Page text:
Reading Room – August 2023

Cursive Handwriting

This month in the Reading Room, we are going to be making The Case for Cursive Handwriting Instruction. The word literacy as defined by the Merriam Webster Dictionary “is the ability to read and write, and competence or knowledge in a specified area.” It seems that teaching cursive to students has created its own controversy over the years. In the early 20th century, the methodology of teaching was very strict, somewhat militaristic, and not much fun. Somewhat likened to drill and kill. Students were taught cursive, but their writing was all supposed to be uniform and perfect. As a left hander myself, my experience in elementary school learning cursive was not very pleasant either. I was pretty much left to figure it out on my own. Because cursive had a bad rap, we got away from teaching it.

Sadly, only 21 states currently require that students receive cursive instruction, and the Common Core State Standards don’t require it at all. In recent years, the benefits of teaching cursive have been researched and documented in many, many studies. Now the controversy has pitted cursive handwriting against keyboarding. We are of the mind that students need both. In this article, we will take a look at the benefits of teaching cursive and how to teach it to get the most benefit for your students. We will also attach some resources that you can access right away.

Unlike keyboarding, research shows that cursive handwriting activates both hemispheres of the brain as shown by functional MRIs. This dual activation can enhance memory, language function, problem solving, and abstract thinking. One study done at the University of Indiana showed that when writing by hand, areas in the brain associated with reading, language, and memory are activated, reinforcing both reading and writing skills.

One early study from the Journal of Academic Therapy found that writing in cursive with the continuous connecting of one letter to the next promoted an understanding of words as a whole unit, helping with fluency and orthographic mapping. Others have found that cursive writing promotes letter/sound knowledge, print awareness, and the conventions of reading and writing, such as the left to right orientation as well as top to bottom. Students learn to use correct spacing, capitalization rules, and how to use punctuation when learning how to write.

An article in the Washington Post titled “Once All But Left for Dead, Is Cursive Making a Comeback?” by Joe Helm addresses the importance of cursive handwriting. This article shared some research done by Professor Emeritus Virginia Berninger at University of Washington who is an expert on writing and cursive. Her research showed that when students are taking notes, they can write more words in cursive and print and put down more thoughts as opposed to keyboarding. It also helped them retain information and enhanced vocabulary development. An article that was in “The Economist” revealed, “The tactile practice of handwriting leaves a memory trace in the sensorimotor part of the brain, which is retrieved when reading the letters.” In other words, handwriting reinforces reading in ways that keyboarding does not.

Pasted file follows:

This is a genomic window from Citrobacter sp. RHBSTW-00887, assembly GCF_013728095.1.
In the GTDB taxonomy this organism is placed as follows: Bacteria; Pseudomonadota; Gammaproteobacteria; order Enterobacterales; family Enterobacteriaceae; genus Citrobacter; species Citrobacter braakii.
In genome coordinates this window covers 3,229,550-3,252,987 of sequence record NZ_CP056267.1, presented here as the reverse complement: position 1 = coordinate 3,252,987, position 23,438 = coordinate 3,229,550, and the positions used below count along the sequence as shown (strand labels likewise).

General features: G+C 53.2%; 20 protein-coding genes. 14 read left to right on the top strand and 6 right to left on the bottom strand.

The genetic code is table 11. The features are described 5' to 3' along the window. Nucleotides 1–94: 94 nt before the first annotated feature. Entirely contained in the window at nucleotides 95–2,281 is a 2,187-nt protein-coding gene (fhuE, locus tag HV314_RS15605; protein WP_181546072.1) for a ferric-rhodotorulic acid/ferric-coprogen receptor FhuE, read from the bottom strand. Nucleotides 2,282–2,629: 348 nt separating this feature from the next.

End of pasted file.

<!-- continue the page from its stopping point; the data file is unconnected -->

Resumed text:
When students don’t learn to write in cursive, they end up not being able to read it either. This really puts students at a disadvantage when they reach high school and college and have to read historical documents written in cursive or personal letters written by writers and poets, to use for a research paper.

Finally, Catharine Faust, former president of Harvard said this about handwriting notes as part of her job: “There was a kind of intended magic about that, an embodiment of me on the page that I was sending off to people.” Such a lovely sentiment that doesn’t accompany typed notes!

Teaching Cursive Tips:

  1. Don’t spend more than 10 minutes a day. Teaching cursive requires direct instruction, not just worksheets. Make it fun!!!!!!
  2. Make sure that your students are sitting up with their feet on the floor and that the paper is angled in the correct direction for left and right handed students.
  3. Find some kind of cursive writing grid so you can refer students to the correct place to start. For instance, Wilson Language Systems’ Cursive Writing Kit has laminated pages with their particular grid and the lines are named: Sky Line, Plane Line, Grass Line and Worm Line. This kit provides teachers with cues to give to students so they know where to put their pencils. Example: “Point to the grass line, glide up to the plane line and loop back down to the grass line.” This direct instruction is very helpful for the students, and they also enjoy it because they feel successful. Provide students with examples that they can trace over at first, then move to having them write the letters independently. There are many different cursive writing programs. Handwriting Without Tears is another very popular program developed by an occupational therapist.
  4. Most programs teach letter strokes and or group the letters into groups that are made with similar strokes. Don’t introduce too many letters at a time. You might want to introduce 3 to 4 and then spend a couple of days practicing those.
  5. Once the students can form all of the lower-case letters you would introduce connecting the letters to one another. Again, you would want to have sheets that they could trace on and then move to independent production. You might start with having them write their names in cursive!


Introduction to Cursive Writing Video

How to Write in Cursive/Free Worksheets

Browse Cursive Practice Education Resources

Cursive Writing Curricula:

Handwriting without Tears

Wilson Cursive Writing Kit

For questions, please contact:

Chris Fox –, Jessica Powell – 

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